This post owes everything to Rilke’s two poems in Sonnets to Orpheus, part two, the third and twenty-sixth. The translation of II,3 with some preliminary remarks appears in the post MIrrors and Awakenings (part 2). In that poem I translated the phrase ‘Zwischenraume der Zeit’ as intervals in time. But what are intervals (gaps, interstices) in time? Certainly they have more to do with psychology than physics, or at least what is described by Rilke is approached from the direction of perception. Rilke is suggesting that a continuing sense of self can be disturbed or disrupted by a personal shock. In II,26 Rilke has the phrase ‘In Zwischenraume dieses, des Weltraums…’ which I then translated as ‘Into the many breaches within the one space’. I also translated Zufall as correspondence but now prefer coincidence. Here is the poem with my revisions to lines 5 and 6.
How the shriek of a bird will shake us... any cry once it has broken in. And children again at play in the open cry far beyond their actual cries. Cry coincidence. Into these breaches of world space, (where birdsong plunges entire, as people into dreams) they dart their piercing shouts. Where, O where can we be? Ever more free, like kites torn loose from the earth we swoop in the air with rippling laughter, buffeted by the wind. Gather these shrill one up, O singing God! Let them awaken trembllng, hearing within them like a tide the head and the lyre.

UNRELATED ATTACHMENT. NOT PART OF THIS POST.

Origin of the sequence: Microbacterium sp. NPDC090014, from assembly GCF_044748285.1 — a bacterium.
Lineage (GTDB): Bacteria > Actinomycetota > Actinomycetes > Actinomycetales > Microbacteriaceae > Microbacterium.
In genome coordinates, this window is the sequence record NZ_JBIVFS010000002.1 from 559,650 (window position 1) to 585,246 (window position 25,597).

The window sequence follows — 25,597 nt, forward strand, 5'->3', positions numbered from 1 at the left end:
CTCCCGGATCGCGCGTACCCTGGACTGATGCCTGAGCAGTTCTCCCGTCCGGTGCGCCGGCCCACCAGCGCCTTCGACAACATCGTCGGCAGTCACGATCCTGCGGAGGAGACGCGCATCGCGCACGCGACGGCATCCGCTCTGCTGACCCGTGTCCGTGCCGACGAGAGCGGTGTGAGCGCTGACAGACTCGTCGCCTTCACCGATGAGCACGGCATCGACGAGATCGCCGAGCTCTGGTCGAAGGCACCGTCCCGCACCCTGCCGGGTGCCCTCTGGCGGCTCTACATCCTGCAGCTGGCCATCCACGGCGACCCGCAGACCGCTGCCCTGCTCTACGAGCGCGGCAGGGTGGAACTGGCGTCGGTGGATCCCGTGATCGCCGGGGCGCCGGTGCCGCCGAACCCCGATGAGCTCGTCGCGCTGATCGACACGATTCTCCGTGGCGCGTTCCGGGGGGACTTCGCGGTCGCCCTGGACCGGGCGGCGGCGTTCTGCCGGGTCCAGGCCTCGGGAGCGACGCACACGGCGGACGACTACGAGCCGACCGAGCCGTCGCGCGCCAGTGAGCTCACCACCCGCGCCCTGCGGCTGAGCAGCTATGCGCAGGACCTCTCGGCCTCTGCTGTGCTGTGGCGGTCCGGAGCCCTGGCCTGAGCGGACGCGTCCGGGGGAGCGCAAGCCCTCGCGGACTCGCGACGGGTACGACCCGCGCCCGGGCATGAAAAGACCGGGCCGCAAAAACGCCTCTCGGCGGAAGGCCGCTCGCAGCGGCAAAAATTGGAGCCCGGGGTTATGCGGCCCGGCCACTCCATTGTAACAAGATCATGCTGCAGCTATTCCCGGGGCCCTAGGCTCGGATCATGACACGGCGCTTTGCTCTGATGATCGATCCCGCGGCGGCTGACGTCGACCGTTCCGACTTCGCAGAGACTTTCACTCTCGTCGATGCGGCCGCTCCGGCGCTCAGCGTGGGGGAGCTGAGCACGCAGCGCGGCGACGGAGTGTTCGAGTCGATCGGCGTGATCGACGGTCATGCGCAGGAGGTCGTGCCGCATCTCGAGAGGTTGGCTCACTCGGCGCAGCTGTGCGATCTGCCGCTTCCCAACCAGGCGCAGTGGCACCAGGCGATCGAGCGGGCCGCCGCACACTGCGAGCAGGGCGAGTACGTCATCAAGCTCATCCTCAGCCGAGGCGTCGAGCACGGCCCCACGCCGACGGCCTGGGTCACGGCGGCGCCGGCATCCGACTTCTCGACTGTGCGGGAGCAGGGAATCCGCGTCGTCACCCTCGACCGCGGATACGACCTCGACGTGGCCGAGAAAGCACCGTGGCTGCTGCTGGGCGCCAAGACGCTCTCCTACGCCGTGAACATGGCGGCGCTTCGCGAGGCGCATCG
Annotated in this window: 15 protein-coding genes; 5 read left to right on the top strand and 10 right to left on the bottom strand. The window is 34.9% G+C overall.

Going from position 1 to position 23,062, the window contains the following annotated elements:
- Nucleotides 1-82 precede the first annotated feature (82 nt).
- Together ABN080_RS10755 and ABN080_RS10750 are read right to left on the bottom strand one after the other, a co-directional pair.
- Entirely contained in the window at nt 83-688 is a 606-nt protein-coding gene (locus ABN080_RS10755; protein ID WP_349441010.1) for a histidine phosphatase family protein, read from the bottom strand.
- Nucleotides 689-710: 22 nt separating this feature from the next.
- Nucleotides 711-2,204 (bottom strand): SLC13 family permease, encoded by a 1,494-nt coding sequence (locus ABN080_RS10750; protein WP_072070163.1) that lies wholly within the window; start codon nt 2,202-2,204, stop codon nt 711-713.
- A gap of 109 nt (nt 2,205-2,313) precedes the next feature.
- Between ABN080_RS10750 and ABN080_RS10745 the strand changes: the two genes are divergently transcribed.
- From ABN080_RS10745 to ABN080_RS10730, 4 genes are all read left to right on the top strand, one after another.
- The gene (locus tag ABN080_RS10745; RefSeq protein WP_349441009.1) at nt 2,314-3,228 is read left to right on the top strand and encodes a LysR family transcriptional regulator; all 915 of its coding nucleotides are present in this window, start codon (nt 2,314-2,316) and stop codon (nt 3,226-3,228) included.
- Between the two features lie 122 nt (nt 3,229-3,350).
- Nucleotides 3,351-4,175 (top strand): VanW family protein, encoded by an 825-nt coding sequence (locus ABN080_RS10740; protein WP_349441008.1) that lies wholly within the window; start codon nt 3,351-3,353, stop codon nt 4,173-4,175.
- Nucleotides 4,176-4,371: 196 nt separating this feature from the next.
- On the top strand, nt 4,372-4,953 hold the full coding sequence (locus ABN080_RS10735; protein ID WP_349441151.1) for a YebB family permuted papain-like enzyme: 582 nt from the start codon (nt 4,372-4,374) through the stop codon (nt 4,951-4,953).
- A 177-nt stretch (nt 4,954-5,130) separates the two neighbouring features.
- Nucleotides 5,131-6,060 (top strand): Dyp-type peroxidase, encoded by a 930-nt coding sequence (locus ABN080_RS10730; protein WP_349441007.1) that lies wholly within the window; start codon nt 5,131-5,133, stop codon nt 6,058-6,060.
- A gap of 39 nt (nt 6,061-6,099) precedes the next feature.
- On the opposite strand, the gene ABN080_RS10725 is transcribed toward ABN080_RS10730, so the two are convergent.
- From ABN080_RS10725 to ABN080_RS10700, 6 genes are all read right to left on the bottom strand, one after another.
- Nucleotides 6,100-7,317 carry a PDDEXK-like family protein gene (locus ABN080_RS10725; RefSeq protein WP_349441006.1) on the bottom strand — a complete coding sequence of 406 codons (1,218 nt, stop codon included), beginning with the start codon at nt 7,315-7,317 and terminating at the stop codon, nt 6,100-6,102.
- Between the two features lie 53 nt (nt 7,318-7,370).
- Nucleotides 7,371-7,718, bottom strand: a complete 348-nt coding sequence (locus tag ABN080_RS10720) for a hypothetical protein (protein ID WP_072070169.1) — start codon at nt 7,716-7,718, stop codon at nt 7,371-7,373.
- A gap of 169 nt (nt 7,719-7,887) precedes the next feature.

There follows an analysis of this poem and also Rilke’s poem on mirrors.
This poem recalls a time in a garden in Capri described in the prose piece, Experience (Erlebnis). ‘A bird call in the open and in his consciousness was one, when it did not, as it were, break on the barrier of his body but gathered both together in undivided space, in which there was only one region of purest deepest consciousness, mysteriously protected. On that occasion he had closed his eyes so that he might not be confused by the contour of his body in so generously granted an experience, and infinity passed into him from all sides in so familiar a manner that he believed he felt within him the presence of the stars which now appeared.’
In lines 5-6 conscious beings are described as breaches in world space, a phrase which hints at the mystery of selfhood. But there is also the suggestion that the breach may be annulled by the shrillness of birdsong or the cry of a child which awakens some echo or correspondence in us. The prose passage adds that through some obscure process of attunement of inner and outer an oceanic state of feeling may arise, while the poem goes on to liken us in our oneness with the open to kites in the wind. I would like to suggest that the breaches in space and in time in these two poems, finds a parallel in Kant’s outer sense (space) and inner sense (time). Although the image in the mirror falls on outer sense, the image disturbs the girl’s perception of herself. There is a breach in personal time or inner sense at the instant of altered self-awareness. So Rilke suggests in these two poems that each private world of consciousness is discontinuous with the outer world, but continuous with itself in time. As a breach in world space each person is separated from others, and constantly engaged in the effort to establish relatedness. Sometimes a moment of attunement, correspondence or coincidence may afford a brief feeling of oneness with the outside world. As an uninterrupted unfolding of world time, an individual may be jolted into feeling things differently. A change of awareness of the self will be seeded between an undifferentiated before and after, so that the passage of time is experienced as a development or even a crisis. Why does individual experience have the properties of being separate from the external world in space and continuous with itself in time?
I will discuss this in my next post.